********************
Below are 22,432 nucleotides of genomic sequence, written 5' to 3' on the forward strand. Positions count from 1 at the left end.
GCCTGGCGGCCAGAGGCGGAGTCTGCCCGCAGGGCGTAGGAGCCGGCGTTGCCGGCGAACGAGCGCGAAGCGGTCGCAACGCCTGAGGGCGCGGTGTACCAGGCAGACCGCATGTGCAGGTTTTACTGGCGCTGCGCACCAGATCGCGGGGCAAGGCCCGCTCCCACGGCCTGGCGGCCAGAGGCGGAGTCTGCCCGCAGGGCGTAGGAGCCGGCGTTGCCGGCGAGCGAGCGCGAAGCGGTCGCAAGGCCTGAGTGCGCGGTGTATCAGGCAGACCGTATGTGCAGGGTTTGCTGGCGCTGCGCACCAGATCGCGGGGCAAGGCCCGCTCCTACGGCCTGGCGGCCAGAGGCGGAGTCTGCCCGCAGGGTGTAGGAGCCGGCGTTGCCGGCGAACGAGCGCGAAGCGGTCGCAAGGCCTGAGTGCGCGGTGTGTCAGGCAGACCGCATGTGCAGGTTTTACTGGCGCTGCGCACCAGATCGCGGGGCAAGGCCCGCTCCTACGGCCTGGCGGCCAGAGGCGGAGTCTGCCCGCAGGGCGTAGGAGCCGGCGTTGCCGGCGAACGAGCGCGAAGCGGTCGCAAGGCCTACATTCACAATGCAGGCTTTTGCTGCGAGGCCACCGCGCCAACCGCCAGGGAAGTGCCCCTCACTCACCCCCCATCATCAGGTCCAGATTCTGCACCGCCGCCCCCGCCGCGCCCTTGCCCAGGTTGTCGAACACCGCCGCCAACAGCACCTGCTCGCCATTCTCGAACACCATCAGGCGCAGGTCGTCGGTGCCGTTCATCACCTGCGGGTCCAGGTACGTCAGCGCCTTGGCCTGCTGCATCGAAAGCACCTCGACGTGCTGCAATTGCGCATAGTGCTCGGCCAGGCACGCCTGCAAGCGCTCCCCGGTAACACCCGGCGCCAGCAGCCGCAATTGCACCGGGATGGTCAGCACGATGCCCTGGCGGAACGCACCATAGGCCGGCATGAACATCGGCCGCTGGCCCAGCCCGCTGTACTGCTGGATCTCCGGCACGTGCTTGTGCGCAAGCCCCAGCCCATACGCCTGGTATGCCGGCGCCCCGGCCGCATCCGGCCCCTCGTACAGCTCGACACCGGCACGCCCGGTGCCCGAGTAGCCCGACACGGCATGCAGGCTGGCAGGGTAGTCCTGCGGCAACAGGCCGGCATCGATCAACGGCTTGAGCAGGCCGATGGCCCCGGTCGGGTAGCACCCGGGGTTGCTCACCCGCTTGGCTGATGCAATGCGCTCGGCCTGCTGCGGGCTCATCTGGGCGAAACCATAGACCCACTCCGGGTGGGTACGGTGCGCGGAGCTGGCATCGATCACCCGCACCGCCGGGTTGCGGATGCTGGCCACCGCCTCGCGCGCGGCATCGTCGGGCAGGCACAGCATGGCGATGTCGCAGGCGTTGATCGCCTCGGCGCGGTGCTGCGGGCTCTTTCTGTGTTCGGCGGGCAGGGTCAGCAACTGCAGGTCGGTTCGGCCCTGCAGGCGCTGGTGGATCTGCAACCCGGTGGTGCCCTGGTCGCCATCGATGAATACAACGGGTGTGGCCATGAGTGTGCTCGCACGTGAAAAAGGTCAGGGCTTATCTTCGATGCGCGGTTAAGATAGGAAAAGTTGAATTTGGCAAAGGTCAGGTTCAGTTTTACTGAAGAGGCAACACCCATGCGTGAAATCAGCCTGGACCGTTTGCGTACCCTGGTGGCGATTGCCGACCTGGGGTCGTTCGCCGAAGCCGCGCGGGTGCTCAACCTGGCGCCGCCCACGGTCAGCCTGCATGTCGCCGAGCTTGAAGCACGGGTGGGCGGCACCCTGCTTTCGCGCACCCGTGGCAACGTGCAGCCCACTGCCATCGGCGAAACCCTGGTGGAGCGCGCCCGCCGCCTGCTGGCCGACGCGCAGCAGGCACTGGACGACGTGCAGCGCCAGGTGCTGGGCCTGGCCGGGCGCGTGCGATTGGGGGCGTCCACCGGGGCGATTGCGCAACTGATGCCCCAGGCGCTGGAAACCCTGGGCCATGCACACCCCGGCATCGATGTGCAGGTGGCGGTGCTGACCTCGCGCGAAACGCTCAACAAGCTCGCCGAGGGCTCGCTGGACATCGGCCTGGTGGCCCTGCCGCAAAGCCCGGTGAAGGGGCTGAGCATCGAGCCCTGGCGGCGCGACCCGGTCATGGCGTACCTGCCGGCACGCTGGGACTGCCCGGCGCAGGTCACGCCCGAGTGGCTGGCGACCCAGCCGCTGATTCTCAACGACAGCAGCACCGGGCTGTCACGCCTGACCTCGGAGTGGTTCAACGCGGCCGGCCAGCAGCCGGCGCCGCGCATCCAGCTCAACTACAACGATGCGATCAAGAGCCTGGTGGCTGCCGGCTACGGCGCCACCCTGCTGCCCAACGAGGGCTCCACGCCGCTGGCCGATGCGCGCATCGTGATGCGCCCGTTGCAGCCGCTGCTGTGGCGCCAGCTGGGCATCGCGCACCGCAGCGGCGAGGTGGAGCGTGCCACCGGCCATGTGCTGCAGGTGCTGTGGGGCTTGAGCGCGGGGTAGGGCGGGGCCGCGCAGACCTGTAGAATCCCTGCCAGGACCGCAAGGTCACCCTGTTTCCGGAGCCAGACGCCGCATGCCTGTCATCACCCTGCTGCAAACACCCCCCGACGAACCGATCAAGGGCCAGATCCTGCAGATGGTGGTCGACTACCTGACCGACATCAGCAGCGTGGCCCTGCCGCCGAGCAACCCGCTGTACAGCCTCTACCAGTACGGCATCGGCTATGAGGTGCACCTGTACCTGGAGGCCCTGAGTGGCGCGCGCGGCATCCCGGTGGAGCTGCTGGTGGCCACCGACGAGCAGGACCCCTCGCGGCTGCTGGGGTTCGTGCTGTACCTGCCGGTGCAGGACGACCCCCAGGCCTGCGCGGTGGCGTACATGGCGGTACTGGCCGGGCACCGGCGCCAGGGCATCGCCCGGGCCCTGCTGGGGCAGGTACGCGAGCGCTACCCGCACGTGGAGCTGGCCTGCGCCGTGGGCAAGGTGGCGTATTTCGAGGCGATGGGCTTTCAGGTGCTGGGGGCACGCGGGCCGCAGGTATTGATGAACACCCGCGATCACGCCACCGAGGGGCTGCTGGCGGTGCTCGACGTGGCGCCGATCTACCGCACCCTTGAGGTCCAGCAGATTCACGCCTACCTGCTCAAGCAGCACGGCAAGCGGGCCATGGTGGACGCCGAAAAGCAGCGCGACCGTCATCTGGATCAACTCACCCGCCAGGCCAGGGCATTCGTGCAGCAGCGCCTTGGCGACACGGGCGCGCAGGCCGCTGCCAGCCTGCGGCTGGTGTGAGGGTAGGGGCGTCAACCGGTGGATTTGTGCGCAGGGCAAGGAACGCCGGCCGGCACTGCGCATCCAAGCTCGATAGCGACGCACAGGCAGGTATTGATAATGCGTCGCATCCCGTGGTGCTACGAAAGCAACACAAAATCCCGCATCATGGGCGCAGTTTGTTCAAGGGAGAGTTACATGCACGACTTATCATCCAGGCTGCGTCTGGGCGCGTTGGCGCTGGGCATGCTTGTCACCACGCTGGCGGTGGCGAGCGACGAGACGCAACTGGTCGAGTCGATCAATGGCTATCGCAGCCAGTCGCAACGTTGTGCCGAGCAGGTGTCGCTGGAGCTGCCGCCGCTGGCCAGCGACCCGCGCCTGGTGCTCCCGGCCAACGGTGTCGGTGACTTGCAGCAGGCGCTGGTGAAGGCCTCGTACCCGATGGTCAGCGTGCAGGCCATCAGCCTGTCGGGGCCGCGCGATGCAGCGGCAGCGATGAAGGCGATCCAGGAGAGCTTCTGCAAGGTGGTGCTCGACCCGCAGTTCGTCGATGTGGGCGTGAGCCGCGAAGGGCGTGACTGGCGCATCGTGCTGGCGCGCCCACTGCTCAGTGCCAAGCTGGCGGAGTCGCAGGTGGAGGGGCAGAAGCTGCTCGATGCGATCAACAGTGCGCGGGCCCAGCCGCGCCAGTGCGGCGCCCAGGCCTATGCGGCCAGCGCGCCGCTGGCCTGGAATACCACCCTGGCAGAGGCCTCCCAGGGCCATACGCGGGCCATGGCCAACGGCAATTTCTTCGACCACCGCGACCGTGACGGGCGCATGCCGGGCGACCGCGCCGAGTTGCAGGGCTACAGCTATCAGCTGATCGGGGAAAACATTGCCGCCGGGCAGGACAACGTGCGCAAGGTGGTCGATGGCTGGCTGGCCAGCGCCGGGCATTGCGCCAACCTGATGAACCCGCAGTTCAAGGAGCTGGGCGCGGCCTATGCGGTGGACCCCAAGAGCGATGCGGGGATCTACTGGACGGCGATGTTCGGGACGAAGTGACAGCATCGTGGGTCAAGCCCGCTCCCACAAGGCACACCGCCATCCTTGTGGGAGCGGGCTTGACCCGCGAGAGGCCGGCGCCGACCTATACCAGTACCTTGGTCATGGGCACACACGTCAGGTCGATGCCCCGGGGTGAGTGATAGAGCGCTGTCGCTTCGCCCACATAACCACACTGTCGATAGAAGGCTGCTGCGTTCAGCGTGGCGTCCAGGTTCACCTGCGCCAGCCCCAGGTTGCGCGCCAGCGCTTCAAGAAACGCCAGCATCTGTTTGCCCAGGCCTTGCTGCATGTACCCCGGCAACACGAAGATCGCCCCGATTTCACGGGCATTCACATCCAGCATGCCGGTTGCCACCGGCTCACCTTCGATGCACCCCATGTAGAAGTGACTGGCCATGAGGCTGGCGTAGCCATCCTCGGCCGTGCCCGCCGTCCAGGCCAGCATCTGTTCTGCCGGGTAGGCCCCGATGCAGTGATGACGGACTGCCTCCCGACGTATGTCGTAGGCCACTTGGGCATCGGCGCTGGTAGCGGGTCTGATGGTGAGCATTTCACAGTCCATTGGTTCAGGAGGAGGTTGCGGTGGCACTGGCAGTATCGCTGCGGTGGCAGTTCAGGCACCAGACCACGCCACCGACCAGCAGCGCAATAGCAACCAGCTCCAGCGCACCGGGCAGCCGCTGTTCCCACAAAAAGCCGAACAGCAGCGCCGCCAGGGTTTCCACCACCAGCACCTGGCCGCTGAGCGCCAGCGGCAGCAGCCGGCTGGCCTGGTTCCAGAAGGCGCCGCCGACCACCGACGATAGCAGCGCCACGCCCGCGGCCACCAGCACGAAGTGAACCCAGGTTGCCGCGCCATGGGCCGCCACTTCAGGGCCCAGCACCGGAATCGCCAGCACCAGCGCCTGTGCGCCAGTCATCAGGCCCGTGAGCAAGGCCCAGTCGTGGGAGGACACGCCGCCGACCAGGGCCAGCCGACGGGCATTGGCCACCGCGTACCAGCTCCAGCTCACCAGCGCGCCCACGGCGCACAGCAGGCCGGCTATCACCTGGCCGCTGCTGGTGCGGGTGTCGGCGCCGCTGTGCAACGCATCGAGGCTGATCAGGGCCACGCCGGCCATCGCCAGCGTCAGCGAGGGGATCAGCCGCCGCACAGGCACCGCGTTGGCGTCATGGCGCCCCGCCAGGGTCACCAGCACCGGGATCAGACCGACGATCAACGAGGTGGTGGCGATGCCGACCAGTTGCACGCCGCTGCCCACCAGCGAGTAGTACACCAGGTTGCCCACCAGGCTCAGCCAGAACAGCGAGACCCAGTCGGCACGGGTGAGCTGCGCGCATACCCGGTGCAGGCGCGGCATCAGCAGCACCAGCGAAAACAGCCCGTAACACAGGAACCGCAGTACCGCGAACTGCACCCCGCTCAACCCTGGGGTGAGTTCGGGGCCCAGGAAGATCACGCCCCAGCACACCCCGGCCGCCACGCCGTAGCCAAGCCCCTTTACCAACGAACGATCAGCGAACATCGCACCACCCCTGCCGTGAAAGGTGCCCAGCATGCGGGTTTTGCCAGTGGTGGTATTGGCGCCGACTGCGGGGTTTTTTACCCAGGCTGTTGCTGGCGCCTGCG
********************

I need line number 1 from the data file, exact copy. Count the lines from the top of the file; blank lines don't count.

Below are 22,432 nucleotides of genomic sequence, written 5' to 3' on the forward strand. Positions count from 1 at the left end.